Tag: Linux

Run Amazon EKS on RHEL Worker Nodes with IPVS Networking

Introduction Amazon Elastic Kubernetes Services (Amazon EKS) provides excellent abstraction from managing the Kubernetes control plane and data plane nodes that are responsible for operating and managing a cluster. AWS offers managed Amazon Machine Images, or AMIs, for Amazon Linux 2, Bottlerocket, and Windows Server. Many customers have requirements, or simply prefer, to use Red […]

Using Windows Authentication with gMSA on Linux Containers on Amazon ECS

UPDATE: On July 17th 2023, AWS launched support for Windows authentication with gMSA on non-domain-joined (domainless) Amazon ECS Linux container instances. This blog post has been updated to cover both modes, making domainless mode the default. Introduction Today, we are announcing the availability of Credentials Fetcher integration with Amazon Elastic Container Service (Amazon ECS). This […]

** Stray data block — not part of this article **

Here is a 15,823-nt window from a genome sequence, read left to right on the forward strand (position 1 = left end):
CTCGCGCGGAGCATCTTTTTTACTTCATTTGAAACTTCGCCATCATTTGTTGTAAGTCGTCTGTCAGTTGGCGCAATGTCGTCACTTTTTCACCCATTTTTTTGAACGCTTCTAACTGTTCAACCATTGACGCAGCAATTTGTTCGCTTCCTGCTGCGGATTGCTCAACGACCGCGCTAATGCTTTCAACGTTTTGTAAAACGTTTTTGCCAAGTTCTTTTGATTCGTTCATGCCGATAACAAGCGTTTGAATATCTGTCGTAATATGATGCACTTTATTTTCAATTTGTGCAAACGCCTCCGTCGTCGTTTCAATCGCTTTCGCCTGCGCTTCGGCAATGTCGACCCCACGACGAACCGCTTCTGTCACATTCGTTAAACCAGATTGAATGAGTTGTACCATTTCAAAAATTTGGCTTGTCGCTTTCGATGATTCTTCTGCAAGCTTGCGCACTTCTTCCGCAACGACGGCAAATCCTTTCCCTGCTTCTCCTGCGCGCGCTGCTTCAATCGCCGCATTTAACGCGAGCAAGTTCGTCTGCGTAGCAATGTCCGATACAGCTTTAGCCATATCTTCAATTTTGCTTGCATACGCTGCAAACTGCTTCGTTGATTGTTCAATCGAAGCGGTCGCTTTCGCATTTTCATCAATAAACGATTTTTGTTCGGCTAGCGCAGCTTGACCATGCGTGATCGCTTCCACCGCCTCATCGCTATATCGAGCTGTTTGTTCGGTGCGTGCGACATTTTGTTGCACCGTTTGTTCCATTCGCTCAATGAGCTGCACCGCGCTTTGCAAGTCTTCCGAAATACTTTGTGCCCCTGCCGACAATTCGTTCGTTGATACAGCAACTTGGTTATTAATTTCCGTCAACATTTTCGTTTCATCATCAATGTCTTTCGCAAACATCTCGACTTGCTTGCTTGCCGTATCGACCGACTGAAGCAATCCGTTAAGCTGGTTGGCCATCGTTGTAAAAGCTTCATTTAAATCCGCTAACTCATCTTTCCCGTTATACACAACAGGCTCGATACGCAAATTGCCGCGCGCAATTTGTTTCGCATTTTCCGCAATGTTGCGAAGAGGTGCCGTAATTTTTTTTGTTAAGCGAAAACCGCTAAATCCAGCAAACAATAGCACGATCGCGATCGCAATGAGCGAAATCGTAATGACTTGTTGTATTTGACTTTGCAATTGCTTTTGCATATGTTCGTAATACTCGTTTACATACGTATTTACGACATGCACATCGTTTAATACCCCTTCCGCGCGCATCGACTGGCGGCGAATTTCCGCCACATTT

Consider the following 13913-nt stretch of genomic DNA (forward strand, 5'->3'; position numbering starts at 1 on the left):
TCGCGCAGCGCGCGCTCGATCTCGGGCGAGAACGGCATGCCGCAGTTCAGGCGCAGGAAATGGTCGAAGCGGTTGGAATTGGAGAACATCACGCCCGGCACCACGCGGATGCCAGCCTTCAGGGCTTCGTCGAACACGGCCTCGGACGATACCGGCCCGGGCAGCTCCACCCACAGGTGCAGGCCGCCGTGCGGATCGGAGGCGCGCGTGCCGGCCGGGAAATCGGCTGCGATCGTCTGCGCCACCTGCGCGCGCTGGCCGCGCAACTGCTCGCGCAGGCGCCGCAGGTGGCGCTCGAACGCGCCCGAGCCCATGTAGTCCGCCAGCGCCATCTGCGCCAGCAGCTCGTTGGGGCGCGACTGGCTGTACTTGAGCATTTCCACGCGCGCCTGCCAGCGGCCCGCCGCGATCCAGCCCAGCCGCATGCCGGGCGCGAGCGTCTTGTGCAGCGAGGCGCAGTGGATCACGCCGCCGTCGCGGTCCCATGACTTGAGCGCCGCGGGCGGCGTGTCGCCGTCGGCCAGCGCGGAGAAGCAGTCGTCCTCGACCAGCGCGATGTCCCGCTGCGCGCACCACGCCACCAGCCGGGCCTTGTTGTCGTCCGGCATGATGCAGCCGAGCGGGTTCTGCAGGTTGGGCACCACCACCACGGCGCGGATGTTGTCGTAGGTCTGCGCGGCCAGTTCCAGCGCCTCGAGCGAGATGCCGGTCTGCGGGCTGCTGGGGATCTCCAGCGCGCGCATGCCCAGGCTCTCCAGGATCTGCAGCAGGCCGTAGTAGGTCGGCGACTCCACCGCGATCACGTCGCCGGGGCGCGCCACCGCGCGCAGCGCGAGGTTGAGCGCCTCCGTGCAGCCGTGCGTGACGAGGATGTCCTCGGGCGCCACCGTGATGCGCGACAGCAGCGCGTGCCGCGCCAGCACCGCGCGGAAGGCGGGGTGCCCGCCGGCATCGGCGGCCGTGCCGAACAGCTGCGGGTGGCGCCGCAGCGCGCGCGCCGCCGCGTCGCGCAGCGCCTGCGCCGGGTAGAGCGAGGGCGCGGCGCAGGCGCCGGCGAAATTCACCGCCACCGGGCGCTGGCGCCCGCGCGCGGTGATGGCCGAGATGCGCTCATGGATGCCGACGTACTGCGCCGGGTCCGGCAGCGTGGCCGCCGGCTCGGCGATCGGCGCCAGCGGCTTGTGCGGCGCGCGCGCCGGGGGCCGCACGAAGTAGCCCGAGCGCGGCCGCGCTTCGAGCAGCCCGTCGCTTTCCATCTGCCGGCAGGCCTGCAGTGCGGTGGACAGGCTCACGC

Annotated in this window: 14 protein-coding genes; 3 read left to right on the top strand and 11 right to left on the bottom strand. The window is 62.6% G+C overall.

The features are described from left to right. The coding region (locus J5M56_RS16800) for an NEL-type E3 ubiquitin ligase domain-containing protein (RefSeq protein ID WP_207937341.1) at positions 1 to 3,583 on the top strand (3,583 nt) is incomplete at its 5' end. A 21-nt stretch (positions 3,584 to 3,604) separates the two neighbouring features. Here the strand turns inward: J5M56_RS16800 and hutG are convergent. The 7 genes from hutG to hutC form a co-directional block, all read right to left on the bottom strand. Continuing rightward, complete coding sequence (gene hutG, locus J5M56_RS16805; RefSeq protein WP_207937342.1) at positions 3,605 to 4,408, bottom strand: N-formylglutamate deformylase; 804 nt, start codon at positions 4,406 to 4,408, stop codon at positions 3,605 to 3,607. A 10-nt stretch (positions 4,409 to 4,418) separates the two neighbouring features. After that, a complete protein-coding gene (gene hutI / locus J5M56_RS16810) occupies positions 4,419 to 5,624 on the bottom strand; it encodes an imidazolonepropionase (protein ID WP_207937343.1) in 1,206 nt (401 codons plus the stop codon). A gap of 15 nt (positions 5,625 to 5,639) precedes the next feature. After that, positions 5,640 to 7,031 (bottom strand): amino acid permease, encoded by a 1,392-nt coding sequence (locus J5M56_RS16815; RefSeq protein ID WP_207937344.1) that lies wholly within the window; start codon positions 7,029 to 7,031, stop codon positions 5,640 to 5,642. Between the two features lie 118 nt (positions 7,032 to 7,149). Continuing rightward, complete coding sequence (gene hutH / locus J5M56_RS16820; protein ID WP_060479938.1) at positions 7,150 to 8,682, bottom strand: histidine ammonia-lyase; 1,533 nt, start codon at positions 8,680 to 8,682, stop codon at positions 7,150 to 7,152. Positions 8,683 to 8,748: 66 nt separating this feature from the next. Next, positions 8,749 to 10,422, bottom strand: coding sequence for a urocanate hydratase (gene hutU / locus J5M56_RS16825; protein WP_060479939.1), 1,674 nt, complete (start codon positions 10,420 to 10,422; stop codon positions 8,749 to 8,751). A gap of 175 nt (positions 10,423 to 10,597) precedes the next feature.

Building Amazon Linux 2 CIS Benchmark AMIs for Amazon EKS

Building Amazon Linux 2 CIS Benchmark AMIs for Amazon EKS

Introduction The Center for Internet Security (CIS) Benchmarks are best practices for the secure configuration of a target system. They define various Benchmarks for Kubernetes control plane and the data plane. For Amazon EKS clusters, it is strongly recommended to follow the CIS Amazon EKS Benchmark. If the data plane of an Amazon EKS cluster uses Amazon Linux […]

Bottlerocket, A Year in the Life

With the recent launch of Bottlerocket support for Managed Node Groups in Amazon Elastic Kubernetes Service (Amazon EKS), I wanted to take the opportunity to talk about Bottlerocket and its features. At a previous point in my career, I was one of many engineers working on a commercial UNIX operating system. Linux established itself as […]

Introducing multi-architecture container images for Amazon ECR

Containers are a de facto standard in cloud application development and deployment. Publishing software in container images provides developers an integrated packaging solution, bundling software and all required dependencies into a portable image format. This image can then be run anywhere, abstracting away the infrastructure-specific aspects of deployment. However, the promise of running anywhere only […]